Today, autism—a developmental disorder marked by difficulty communicating and making social connections—is practically a household word. The rate of diagnosis has exploded in recent years, with an estimated one in a hundred children believed to be somewhere on the autism spectrum. Autism-related advocacy groups, research grants, and therapy options abound.
But when Margaret Bauman ’60 first entered the field of autism brain research in the early 1980s, she was practically alone. At the time, she was training in Boston as a neurobiologist, interested in learning disabilities, and working for a laboratory that analyzed postmortem brains.
“I honestly can’t tell you why, but I remember saying to the lab director, ‘You don’t happen to have a case of autism, do you?’” remembers Bauman. “He said, ‘As a matter of fact we happen to have a case, a young man who passed away in 1977. The brain’s been sectioned, it’s on a slide, it’s been sitting in a drawer, nobody’s looked at it.’”
Bauman took on the project, and her early research was groundbreaking. She was among the first researchers to show that there are abnormalities in the brain tissue of children with autism compared with other children. To her surprise, one of the first reactions was a thank-you letter from the mother of the man whose brain she studied.
“Up until that time, parents were being blamed for autism,” Bauman said. “There was this [idea] of mothers not being warm and fuzzy, and that was supposedly what was causing autism. This was the first time that somebody found an underlying neurobiology to this disorder.”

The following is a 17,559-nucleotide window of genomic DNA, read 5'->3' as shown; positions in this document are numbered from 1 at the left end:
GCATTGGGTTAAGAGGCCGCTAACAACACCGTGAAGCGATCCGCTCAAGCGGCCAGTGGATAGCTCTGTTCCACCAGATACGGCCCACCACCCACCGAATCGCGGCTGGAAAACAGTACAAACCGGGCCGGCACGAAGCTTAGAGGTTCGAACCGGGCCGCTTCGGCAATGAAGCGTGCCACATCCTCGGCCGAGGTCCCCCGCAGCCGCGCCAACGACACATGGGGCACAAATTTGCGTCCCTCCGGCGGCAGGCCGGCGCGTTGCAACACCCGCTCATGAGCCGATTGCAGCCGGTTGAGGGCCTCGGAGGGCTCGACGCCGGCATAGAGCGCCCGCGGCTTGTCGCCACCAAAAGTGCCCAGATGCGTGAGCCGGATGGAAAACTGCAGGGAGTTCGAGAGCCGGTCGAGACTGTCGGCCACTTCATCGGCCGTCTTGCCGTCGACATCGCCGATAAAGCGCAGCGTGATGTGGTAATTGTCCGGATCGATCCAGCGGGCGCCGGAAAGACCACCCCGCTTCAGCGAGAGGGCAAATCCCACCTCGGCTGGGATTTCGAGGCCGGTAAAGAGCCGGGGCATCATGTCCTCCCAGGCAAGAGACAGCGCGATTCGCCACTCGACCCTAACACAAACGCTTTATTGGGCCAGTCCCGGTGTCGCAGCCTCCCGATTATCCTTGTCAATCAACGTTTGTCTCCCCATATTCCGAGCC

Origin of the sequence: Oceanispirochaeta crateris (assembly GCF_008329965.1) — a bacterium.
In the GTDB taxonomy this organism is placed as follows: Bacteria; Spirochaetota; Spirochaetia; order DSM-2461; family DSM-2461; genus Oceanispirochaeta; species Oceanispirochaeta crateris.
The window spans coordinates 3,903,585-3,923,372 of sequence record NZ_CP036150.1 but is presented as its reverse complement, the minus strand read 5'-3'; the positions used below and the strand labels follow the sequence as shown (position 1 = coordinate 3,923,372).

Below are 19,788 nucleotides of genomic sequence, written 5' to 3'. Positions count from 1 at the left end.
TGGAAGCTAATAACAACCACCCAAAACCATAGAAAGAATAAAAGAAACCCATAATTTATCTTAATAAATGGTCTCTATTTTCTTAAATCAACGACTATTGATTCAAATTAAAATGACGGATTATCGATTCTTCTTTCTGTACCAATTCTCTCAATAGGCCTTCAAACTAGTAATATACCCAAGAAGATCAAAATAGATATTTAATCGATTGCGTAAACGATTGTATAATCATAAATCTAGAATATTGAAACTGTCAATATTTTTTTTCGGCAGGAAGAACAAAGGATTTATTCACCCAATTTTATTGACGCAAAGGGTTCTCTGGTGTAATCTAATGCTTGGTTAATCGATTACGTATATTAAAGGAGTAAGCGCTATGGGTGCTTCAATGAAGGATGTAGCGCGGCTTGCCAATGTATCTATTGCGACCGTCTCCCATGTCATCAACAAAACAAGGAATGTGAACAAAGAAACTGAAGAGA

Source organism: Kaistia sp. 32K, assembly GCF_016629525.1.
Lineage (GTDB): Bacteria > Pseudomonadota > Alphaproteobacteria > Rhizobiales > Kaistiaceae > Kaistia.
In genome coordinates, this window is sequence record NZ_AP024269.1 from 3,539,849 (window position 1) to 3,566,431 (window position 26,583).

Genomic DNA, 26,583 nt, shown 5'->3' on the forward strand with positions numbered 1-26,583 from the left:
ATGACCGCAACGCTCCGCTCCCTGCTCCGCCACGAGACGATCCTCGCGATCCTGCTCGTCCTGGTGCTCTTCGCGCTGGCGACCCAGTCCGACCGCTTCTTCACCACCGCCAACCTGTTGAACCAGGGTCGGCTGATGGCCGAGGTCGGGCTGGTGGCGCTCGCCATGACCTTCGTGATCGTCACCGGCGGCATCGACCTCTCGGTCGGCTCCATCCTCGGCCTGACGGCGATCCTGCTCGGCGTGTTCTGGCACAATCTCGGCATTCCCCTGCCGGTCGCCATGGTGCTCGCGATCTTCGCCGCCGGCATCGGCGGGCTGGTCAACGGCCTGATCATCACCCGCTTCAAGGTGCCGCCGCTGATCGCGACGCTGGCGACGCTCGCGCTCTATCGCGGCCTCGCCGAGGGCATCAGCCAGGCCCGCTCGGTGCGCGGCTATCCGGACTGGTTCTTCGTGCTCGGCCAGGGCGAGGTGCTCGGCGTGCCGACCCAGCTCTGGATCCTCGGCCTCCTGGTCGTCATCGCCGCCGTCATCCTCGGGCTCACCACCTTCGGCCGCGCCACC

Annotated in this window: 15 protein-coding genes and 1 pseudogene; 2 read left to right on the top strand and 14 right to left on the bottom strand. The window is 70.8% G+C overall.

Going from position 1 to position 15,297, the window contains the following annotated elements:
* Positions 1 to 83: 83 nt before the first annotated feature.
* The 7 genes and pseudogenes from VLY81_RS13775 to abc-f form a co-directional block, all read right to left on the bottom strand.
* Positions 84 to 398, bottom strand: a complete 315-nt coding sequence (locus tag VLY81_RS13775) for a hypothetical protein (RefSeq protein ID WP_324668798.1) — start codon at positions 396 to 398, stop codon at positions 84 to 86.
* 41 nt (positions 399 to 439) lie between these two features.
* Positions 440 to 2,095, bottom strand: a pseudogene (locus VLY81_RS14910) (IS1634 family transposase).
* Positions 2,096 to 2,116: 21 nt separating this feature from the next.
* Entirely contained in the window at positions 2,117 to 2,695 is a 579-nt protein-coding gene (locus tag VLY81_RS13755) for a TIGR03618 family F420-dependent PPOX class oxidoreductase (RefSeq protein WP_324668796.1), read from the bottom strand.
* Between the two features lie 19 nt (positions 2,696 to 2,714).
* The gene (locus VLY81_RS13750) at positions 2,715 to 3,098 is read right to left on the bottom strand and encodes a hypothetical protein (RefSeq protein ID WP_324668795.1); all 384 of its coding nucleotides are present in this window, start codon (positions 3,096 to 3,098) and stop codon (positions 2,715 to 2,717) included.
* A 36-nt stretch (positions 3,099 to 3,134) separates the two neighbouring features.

Bauman went on to become world-renowned in her field, and this year she received the Lifetime Achievement Award from the International Society of Autism Research. She also founded a Boston-based research lab and clinic, The Lurie Center for Autism, where families have access to medical specialists, pharmaceutical counselors, and behavior therapists.
“We have a subset of kids who do pretty well,” Bauman says. “Then there are the kids who don’t—that’s the puzzle.” The Quarterly recently talked to Bauman to learn more.
How has the understanding of autism changed since you began working in the field?
When I first came into the field, this diagnosis [implied] that the mother was a bad mother. Parents would rather have their child called mentally retarded or language impaired. [Today] it has become more accepted that this is a neurobiological problem.
How has the science evolved around the causes of autism?
Initially people were looking for a single gene disorder like in Down syndrome, but it turns out that it’s probably going to be multiple genes, and there’s probably going to be multiple ways that you get it. More recently, people have been looking at prenatal immune factors. And of course there’s a great deal of interest in environmental factors.
Some people believe childhood vaccines play a role in the onset of autism, despite assurance from many scientists that they don’t.
There’s something odd about the development of these brains, and it begins before birth, which sort of defeats the whole vaccine idea.
Will there eventually be a test for autism in utero?
I think that’s what everybody is looking for. Everybody’s looking for biomarkers so that we can differentiate between developmentally delayed kids and autistic kids.
How do you balance your research and your practice?
What I do in the clinic informs the questions that I need to ask at a biological level. And the biology helps me understand why the kids are doing some of the things that they’re doing—it’s a fascinating field.
Listen to the audio interview with Margaret Bauman
Karen Brown is a freelance writer and public radio reporter based in Northampton, Massachusetts.
First published in the Fall ’11 SAQ. Photographs by Jessica Scranton